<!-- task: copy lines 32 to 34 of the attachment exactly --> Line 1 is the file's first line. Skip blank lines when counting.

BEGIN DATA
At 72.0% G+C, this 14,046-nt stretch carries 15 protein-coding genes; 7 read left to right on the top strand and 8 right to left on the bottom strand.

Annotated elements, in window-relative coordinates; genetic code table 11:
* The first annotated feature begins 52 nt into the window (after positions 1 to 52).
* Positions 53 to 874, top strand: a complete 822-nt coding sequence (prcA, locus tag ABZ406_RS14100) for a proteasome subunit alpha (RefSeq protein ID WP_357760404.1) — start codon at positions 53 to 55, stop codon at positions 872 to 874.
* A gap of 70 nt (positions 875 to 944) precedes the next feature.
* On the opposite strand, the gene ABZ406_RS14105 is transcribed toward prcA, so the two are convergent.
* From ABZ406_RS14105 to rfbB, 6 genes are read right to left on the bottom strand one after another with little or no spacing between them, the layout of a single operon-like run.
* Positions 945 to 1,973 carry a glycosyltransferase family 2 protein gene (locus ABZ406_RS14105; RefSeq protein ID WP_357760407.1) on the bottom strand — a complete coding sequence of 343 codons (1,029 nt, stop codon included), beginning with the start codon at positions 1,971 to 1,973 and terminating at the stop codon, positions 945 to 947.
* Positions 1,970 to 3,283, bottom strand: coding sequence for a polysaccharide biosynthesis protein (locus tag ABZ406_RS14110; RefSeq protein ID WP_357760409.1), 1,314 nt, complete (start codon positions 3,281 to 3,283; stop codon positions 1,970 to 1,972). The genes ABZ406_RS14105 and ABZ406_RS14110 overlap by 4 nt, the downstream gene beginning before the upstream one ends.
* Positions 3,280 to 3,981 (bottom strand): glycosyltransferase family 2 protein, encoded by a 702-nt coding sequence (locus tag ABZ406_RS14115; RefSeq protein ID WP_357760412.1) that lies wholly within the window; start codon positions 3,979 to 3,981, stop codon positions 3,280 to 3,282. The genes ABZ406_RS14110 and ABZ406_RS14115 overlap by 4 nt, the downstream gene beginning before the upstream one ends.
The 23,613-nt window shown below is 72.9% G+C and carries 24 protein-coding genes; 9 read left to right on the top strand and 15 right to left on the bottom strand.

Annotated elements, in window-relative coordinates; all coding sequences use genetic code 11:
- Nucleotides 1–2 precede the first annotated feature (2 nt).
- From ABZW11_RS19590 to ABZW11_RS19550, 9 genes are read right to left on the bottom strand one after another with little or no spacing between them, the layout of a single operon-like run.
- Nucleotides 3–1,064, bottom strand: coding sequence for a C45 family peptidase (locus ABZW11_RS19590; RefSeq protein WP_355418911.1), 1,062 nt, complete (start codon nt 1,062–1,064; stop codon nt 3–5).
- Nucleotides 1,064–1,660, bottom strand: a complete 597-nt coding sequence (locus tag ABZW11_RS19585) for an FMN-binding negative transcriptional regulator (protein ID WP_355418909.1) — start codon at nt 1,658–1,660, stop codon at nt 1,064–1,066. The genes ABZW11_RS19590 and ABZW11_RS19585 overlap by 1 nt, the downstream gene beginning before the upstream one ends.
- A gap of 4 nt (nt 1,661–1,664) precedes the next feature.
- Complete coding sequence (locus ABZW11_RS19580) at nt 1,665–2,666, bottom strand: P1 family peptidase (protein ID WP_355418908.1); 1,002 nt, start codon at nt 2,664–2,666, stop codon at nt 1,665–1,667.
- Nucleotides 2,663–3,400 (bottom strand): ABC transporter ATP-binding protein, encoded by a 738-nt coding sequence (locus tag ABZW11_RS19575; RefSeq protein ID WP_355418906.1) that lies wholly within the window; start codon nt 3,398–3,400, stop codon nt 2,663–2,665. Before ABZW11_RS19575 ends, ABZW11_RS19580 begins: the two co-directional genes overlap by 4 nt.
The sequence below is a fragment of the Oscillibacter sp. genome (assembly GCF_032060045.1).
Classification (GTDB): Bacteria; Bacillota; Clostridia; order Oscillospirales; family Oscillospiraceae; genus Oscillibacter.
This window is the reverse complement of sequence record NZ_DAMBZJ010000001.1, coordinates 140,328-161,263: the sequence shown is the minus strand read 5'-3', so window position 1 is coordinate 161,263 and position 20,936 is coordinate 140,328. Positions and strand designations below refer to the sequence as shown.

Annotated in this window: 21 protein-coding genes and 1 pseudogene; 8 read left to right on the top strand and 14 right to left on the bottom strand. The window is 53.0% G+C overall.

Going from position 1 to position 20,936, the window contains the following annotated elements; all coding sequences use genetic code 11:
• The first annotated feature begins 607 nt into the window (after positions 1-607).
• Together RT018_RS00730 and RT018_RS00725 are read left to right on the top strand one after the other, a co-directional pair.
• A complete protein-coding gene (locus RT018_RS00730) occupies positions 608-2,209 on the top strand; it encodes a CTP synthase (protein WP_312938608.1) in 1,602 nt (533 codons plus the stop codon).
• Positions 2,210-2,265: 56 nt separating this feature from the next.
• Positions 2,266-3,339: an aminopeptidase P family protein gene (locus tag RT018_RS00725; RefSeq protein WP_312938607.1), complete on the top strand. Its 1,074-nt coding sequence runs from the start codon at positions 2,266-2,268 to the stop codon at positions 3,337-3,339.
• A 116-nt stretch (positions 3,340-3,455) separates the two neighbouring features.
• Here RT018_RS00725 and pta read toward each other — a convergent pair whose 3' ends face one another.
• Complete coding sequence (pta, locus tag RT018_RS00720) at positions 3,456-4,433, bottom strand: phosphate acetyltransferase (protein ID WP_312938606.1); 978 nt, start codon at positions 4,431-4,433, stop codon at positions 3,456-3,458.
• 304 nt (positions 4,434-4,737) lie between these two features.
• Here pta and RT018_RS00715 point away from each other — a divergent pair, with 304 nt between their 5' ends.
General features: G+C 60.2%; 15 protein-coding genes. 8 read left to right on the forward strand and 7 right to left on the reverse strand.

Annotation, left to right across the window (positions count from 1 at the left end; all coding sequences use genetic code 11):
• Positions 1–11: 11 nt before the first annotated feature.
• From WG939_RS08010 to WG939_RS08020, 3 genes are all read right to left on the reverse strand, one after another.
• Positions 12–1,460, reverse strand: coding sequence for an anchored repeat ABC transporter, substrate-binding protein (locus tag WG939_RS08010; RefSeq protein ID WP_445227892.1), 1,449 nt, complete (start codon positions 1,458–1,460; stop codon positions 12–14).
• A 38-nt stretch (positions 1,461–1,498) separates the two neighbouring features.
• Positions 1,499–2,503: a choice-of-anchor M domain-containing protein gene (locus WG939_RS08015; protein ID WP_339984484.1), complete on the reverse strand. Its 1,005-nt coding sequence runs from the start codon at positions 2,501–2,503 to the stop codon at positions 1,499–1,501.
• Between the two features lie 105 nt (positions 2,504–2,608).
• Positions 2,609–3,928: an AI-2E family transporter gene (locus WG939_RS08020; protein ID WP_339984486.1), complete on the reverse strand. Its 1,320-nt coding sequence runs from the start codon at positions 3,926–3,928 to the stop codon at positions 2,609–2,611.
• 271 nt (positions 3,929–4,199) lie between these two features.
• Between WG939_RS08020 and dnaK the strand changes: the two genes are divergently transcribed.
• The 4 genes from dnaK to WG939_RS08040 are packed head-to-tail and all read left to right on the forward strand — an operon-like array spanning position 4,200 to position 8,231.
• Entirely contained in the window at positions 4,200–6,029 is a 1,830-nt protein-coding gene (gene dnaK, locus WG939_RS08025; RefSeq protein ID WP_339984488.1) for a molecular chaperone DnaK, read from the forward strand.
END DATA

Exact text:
• Complete coding sequence (pta, locus tag RT018_RS00720) at positions 3,456-4,433, bottom strand: phosphate acetyltransferase (protein ID WP_312938606.1); 978 nt, start codon at positions 4,431-4,433, stop codon at positions 3,456-3,458.
• 304 nt (positions 4,434-4,737) lie between these two features.
• Here pta and RT018_RS00715 point away from each other — a divergent pair, with 304 nt between their 5' ends.